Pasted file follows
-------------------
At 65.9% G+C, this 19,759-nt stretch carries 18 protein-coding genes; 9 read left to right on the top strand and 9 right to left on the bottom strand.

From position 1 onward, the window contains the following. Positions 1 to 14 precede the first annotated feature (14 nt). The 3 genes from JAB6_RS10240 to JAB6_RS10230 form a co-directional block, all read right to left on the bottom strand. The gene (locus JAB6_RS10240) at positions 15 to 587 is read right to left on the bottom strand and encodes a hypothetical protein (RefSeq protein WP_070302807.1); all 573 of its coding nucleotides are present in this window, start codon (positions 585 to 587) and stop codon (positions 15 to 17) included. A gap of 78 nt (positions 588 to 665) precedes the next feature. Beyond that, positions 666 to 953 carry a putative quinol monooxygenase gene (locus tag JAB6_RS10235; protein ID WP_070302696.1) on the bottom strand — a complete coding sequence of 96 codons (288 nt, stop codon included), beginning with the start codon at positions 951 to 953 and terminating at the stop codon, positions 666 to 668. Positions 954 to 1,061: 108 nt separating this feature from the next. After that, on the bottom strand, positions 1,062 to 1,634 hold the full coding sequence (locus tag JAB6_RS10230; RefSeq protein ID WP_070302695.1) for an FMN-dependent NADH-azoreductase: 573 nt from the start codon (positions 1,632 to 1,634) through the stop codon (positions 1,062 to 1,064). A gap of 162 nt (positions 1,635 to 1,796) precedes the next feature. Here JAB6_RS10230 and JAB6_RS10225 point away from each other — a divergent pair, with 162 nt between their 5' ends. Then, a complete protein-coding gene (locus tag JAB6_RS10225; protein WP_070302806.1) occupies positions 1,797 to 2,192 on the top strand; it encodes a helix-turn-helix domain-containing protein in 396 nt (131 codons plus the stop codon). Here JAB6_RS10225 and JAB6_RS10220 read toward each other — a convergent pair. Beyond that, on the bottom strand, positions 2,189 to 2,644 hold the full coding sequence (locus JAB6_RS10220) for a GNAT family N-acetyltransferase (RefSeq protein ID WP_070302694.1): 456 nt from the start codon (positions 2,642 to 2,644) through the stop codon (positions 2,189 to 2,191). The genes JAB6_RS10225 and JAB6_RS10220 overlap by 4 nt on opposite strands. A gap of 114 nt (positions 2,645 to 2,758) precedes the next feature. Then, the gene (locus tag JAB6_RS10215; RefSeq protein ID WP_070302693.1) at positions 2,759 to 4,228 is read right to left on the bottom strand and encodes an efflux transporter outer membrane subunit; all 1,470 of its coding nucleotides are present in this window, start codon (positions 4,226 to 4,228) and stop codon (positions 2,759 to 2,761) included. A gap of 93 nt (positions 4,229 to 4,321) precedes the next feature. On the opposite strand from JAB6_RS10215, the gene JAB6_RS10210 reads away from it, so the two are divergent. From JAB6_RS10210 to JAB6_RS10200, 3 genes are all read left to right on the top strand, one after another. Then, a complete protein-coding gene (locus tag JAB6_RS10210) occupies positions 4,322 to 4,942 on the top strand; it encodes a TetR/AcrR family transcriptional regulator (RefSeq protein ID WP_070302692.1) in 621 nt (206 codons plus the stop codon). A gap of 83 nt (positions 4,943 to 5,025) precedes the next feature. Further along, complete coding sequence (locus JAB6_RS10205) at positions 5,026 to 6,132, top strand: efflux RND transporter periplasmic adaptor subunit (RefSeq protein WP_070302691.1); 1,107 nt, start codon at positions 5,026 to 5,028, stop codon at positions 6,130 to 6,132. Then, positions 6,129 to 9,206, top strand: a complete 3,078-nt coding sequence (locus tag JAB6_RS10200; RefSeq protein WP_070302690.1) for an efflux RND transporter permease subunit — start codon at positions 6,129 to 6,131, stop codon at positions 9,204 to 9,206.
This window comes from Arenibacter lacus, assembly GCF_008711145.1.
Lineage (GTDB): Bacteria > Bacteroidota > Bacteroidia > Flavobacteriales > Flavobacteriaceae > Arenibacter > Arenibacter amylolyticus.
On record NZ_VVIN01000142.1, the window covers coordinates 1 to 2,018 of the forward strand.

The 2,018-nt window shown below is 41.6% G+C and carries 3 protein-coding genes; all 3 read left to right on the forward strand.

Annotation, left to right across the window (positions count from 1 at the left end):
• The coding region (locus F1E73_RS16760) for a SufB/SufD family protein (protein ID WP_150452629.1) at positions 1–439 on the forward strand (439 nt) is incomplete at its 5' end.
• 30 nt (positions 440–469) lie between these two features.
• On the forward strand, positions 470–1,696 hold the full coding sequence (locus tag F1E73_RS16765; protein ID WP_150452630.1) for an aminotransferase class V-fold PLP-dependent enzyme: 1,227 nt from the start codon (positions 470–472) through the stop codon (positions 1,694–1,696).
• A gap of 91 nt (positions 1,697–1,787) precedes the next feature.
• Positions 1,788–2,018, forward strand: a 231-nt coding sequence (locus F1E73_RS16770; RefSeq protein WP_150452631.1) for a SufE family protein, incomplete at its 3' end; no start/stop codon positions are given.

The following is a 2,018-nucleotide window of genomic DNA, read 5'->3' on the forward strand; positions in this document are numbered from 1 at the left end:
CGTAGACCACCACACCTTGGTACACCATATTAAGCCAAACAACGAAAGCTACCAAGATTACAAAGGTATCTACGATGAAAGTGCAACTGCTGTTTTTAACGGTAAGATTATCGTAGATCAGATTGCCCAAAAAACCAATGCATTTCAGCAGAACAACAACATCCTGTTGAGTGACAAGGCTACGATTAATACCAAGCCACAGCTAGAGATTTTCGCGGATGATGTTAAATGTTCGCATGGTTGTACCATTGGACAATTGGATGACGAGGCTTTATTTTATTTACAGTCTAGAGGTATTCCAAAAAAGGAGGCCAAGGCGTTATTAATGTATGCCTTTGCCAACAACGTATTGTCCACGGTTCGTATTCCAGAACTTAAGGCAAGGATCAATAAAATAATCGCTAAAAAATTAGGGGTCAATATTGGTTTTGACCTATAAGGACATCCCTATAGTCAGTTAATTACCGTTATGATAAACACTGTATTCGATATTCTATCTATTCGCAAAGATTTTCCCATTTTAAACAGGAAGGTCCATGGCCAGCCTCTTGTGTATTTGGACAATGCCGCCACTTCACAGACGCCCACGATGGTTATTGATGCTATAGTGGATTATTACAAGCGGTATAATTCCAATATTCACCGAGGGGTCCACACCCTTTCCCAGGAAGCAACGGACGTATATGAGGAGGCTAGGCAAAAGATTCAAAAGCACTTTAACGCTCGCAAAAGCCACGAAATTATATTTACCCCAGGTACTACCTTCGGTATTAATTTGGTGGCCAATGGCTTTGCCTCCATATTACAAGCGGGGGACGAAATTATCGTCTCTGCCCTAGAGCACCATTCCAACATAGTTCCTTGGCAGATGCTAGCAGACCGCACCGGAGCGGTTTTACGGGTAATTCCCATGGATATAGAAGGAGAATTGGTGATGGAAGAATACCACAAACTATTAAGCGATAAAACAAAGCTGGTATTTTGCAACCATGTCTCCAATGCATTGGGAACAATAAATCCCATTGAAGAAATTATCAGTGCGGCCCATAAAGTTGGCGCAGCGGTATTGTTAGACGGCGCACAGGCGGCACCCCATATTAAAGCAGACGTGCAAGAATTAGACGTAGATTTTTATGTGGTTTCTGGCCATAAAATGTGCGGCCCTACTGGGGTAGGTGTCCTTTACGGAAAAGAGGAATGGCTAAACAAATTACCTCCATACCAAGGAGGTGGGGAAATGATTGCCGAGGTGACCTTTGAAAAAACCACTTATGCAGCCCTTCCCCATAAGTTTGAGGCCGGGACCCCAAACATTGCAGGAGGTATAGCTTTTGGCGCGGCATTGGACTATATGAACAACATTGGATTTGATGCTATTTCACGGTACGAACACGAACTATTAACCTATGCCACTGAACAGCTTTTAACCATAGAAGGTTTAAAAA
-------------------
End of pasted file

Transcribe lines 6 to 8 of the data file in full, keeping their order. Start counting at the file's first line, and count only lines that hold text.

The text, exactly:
The 2,018-nt window shown below is 41.6% G+C and carries 3 protein-coding genes; all 3 read left to right on the forward strand.

Annotation, left to right across the window (positions count from 1 at the left end):
• The coding region (locus F1E73_RS16760) for a SufB/SufD family protein (protein ID WP_150452629.1) at positions 1–439 on the forward strand (439 nt) is incomplete at its 5' end.